The Future of Our Past: New Technologies for New Audiences

Posted in: Cultural Heritage and Property
Tags: ,
Share on Facebook0Tweet about this on Twitter0Share on Google+0Email this to someoneShare on Reddit0Share on StumbleUpon0Share on LinkedIn0

By: Catherine Foster and Brian Brown

 Certain images from the ancient past stand out in popular imagination: the “Hanging Gardens of Babylon,” Moses, David, Goliath and other characters from the Hebrew bible, and the Persian conflict with the Greeks, to name just a few.  But as any specialist knows, there is much more to the history and cultures of the ancient Near East. For example, our modern judicial system—with judges, witnesses, and court records—is based on similar practices from Iraq in the second millennium BCE, while most existing alphabets derived from the Phoenicians, seafaring merchants who sailed from Lebanon thousands of years ago. Unfortunately, the wider public does not know that this region—home to some of the earliest developments in the arts and sciences, religion, and political organization—continues to exert an influence on contemporary societies around the world. Part of the mission of the Ancient Middle East Education and Research Institute (AMEERI) is to remedy this situation by making study of the ancient past a normal part of public education and mainstream media. (more…)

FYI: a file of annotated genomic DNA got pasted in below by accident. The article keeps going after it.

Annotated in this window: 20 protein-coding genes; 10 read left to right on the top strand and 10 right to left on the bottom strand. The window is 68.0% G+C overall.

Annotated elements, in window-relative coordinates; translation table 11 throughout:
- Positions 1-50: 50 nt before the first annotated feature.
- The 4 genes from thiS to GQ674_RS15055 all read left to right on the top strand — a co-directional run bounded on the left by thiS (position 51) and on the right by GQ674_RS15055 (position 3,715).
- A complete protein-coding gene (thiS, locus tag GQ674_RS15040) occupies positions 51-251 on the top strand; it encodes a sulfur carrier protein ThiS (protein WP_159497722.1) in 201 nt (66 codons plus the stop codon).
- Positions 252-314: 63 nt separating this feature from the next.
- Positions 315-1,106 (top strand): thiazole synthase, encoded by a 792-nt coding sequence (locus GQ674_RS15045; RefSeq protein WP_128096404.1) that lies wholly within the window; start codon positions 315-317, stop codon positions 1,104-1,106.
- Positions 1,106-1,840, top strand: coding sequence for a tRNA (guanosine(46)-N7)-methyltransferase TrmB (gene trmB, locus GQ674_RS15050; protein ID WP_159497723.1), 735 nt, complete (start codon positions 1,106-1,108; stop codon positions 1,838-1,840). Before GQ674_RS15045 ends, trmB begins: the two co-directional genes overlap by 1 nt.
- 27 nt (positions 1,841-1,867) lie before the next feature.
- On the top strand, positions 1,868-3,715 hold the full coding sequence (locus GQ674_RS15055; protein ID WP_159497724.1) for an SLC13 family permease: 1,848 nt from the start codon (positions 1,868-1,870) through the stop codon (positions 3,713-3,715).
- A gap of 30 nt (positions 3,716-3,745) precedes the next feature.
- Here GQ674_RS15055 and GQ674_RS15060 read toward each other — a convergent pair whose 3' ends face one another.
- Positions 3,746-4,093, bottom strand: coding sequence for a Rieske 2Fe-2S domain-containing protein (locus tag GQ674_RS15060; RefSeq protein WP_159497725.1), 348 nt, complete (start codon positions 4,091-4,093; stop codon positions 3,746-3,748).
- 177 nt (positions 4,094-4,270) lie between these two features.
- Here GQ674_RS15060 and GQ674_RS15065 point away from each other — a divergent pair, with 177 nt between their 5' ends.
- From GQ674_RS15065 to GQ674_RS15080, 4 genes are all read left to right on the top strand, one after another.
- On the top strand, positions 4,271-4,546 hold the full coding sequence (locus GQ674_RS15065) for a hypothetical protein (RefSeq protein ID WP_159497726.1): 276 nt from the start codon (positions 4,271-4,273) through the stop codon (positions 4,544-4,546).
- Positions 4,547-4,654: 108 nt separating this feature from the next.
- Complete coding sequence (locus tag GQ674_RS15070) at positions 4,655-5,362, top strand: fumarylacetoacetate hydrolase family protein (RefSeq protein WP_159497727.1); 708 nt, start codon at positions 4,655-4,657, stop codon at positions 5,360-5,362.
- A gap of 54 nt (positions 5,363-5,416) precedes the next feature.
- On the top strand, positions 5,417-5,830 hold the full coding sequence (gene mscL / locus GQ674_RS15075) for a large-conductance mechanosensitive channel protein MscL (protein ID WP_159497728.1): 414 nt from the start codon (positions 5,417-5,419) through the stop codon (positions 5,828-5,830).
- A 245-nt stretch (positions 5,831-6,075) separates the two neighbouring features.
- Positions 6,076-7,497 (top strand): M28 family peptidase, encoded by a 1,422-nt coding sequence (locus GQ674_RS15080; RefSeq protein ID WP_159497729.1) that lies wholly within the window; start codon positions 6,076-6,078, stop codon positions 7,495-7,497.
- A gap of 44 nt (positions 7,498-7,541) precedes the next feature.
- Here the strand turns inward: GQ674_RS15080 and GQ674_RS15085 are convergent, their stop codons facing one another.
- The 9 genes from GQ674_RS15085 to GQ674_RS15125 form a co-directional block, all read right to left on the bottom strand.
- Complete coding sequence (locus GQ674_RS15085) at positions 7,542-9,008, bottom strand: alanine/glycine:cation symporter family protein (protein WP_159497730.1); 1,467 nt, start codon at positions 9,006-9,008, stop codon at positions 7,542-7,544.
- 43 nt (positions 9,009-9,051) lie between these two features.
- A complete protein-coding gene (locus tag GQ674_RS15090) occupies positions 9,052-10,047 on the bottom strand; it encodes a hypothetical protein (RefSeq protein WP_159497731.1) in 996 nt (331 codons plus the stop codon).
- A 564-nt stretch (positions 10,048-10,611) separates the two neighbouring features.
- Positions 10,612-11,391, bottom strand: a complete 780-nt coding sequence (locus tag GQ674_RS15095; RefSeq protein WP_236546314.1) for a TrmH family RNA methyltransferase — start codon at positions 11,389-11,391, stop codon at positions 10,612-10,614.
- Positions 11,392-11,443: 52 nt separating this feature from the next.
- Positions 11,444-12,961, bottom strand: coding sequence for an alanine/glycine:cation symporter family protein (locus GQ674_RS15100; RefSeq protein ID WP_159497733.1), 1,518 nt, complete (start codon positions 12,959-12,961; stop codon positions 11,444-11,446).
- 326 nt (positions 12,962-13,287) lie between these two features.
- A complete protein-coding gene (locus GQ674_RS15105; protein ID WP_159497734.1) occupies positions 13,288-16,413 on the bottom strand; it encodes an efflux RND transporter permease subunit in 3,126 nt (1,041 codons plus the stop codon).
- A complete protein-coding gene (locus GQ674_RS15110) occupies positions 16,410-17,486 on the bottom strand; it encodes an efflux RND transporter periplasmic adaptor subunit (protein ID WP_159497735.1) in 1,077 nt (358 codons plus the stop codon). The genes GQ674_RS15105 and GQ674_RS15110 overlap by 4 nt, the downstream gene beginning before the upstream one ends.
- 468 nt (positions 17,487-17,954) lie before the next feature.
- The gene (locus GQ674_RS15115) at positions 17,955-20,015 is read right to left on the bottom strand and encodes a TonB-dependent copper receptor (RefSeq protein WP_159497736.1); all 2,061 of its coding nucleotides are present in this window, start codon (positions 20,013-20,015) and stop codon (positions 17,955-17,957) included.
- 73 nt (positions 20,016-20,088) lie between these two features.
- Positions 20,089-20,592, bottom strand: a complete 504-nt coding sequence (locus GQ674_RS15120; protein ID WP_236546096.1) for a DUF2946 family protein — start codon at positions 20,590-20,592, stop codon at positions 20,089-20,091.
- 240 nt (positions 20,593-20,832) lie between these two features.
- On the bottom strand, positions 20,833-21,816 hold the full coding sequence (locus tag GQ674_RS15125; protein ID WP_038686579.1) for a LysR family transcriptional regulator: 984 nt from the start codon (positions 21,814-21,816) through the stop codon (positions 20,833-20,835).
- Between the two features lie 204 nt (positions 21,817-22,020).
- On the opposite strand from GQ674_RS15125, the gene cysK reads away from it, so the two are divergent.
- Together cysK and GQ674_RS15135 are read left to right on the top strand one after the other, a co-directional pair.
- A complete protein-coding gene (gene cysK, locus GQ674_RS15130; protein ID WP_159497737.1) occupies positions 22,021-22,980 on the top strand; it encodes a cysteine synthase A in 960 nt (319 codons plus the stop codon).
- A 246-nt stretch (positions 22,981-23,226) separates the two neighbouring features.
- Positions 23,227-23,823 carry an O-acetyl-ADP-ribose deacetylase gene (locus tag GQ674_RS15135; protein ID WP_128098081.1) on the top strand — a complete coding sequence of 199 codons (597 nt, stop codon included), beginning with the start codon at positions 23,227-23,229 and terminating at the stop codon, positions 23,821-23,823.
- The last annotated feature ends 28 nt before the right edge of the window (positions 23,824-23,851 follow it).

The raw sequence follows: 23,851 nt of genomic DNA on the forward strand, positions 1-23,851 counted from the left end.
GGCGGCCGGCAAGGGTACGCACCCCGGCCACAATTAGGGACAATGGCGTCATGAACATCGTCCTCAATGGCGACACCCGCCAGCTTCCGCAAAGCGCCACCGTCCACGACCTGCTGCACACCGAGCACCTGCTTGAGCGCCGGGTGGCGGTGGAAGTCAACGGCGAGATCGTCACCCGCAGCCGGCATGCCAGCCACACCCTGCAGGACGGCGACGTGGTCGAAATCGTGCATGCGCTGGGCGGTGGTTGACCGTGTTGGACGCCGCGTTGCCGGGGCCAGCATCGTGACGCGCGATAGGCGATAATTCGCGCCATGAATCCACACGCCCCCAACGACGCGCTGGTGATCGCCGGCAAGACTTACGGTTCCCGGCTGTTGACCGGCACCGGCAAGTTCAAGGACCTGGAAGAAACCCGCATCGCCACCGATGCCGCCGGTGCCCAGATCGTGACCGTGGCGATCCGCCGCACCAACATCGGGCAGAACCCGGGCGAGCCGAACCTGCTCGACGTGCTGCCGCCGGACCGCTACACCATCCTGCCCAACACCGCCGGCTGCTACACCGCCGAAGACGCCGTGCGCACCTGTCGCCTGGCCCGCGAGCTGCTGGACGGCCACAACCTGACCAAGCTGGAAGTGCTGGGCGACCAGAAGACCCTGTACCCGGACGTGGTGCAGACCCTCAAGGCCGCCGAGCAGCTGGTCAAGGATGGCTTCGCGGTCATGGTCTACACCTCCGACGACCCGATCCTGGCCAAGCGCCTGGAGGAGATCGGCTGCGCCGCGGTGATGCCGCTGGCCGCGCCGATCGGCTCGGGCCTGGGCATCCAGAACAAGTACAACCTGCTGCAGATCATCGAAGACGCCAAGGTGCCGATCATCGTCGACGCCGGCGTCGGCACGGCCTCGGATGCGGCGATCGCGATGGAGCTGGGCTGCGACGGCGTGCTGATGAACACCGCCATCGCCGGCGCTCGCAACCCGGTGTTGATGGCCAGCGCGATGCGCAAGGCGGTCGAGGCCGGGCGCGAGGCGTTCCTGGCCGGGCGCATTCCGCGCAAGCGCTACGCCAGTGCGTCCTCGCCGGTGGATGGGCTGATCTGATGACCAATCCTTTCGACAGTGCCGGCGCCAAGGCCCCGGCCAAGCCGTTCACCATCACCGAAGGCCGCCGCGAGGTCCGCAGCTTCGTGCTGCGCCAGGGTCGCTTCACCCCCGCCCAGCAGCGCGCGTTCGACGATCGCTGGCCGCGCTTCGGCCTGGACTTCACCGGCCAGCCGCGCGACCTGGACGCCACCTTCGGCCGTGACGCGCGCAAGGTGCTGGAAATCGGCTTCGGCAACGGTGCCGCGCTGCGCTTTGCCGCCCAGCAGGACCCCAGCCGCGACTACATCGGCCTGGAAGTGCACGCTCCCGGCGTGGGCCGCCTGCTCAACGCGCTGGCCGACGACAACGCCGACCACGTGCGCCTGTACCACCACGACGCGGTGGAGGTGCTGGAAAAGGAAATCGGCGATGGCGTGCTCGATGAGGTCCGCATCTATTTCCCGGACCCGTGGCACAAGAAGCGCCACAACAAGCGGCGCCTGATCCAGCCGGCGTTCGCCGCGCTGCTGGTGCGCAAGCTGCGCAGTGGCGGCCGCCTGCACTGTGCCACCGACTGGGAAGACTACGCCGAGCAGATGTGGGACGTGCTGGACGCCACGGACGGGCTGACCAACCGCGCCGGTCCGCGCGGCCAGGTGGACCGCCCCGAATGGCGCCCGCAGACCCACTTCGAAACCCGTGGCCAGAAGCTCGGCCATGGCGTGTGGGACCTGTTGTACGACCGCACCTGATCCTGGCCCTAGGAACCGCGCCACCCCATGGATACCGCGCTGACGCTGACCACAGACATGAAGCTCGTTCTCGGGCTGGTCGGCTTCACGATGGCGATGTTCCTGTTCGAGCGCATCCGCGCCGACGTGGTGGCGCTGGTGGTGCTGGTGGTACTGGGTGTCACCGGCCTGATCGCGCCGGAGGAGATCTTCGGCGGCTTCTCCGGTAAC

Share on Facebook0Tweet about this on Twitter0Share on Google+0Email this to someoneShare on Reddit0Share on StumbleUpon0Share on LinkedIn0
1 Comments for : The Future of Our Past: New Technologies for New Audiences
    • Kyle
    • September 23, 2013

    Please show the back of the building.

Leave a Comment

Sign in to view all ASOR Blog content!
If you have not set up a username and password for the ASOR Blog, please close this box by clicking anywhere on the screen then go to the Friends of ASOR option in the menu above. If you have forgotten your password, please click the Forgot Login Password option in the above menu.